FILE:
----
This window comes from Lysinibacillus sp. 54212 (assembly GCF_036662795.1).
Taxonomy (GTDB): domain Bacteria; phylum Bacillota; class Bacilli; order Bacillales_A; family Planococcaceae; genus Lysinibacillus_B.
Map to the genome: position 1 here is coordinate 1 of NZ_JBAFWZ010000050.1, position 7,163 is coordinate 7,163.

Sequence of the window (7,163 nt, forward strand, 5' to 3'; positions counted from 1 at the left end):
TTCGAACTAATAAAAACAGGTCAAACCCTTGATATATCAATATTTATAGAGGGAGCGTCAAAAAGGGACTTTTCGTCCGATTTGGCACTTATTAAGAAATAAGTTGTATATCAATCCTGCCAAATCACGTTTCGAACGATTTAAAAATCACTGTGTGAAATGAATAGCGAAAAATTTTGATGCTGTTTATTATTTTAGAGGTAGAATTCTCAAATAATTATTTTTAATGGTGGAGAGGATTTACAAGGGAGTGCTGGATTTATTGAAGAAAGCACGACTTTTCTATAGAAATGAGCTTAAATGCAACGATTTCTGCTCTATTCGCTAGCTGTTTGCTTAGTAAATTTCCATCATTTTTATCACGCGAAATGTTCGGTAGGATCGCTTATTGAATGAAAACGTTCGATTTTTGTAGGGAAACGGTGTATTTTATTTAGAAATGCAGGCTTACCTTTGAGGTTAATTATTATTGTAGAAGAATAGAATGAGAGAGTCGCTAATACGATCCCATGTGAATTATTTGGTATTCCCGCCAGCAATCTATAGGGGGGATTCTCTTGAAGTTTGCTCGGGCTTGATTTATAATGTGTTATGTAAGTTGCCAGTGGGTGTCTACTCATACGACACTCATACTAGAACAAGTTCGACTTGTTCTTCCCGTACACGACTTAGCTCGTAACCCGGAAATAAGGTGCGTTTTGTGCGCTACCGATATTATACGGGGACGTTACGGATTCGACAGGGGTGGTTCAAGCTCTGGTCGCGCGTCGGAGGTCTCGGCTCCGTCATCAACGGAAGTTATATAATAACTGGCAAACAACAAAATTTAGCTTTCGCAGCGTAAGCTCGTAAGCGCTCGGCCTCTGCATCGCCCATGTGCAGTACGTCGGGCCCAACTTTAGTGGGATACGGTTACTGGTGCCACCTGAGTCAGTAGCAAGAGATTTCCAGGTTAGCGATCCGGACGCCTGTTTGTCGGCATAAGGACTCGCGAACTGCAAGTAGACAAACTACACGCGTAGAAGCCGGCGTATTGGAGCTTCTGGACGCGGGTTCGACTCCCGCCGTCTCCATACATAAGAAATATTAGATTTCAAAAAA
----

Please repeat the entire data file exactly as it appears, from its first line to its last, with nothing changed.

This window comes from Lysinibacillus sp. 54212 (assembly GCF_036662795.1).
Taxonomy (GTDB): domain Bacteria; phylum Bacillota; class Bacilli; order Bacillales_A; family Planococcaceae; genus Lysinibacillus_B.
Map to the genome: position 1 here is coordinate 1 of NZ_JBAFWZ010000050.1, position 7,163 is coordinate 7,163.

Sequence of the window (7,163 nt, forward strand, 5' to 3'; positions counted from 1 at the left end):
TTCGAACTAATAAAAACAGGTCAAACCCTTGATATATCAATATTTATAGAGGGAGCGTCAAAAAGGGACTTTTCGTCCGATTTGGCACTTATTAAGAAATAAGTTGTATATCAATCCTGCCAAATCACGTTTCGAACGATTTAAAAATCACTGTGTGAAATGAATAGCGAAAAATTTTGATGCTGTTTATTATTTTAGAGGTAGAATTCTCAAATAATTATTTTTAATGGTGGAGAGGATTTACAAGGGAGTGCTGGATTTATTGAAGAAAGCACGACTTTTCTATAGAAATGAGCTTAAATGCAACGATTTCTGCTCTATTCGCTAGCTGTTTGCTTAGTAAATTTCCATCATTTTTATCACGCGAAATGTTCGGTAGGATCGCTTATTGAATGAAAACGTTCGATTTTTGTAGGGAAACGGTGTATTTTATTTAGAAATGCAGGCTTACCTTTGAGGTTAATTATTATTGTAGAAGAATAGAATGAGAGAGTCGCTAATACGATCCCATGTGAATTATTTGGTATTCCCGCCAGCAATCTATAGGGGGGATTCTCTTGAAGTTTGCTCGGGCTTGATTTATAATGTGTTATGTAAGTTGCCAGTGGGTGTCTACTCATACGACACTCATACTAGAACAAGTTCGACTTGTTCTTCCCGTACACGACTTAGCTCGTAACCCGGAAATAAGGTGCGTTTTGTGCGCTACCGATATTATACGGGGACGTTACGGATTCGACAGGGGTGGTTCAAGCTCTGGTCGCGCGTCGGAGGTCTCGGCTCCGTCATCAACGGAAGTTATATAATAACTGGCAAACAACAAAATTTAGCTTTCGCAGCGTAAGCTCGTAAGCGCTCGGCCTCTGCATCGCCCATGTGCAGTACGTCGGGCCCAACTTTAGTGGGATACGGTTACTGGTGCCACCTGAGTCAGTAGCAAGAGATTTCCAGGTTAGCGATCCGGACGCCTGTTTGTCGGCATAAGGACTCGCGAACTGCAAGTAGACAAACTACACGCGTAGAAGCCGGCGTATTGGAGCTTCTGGACGCGGGTTCGACTCCCGCCGTCTCCATACATAAGAAATATTAGATTTCAAAAAA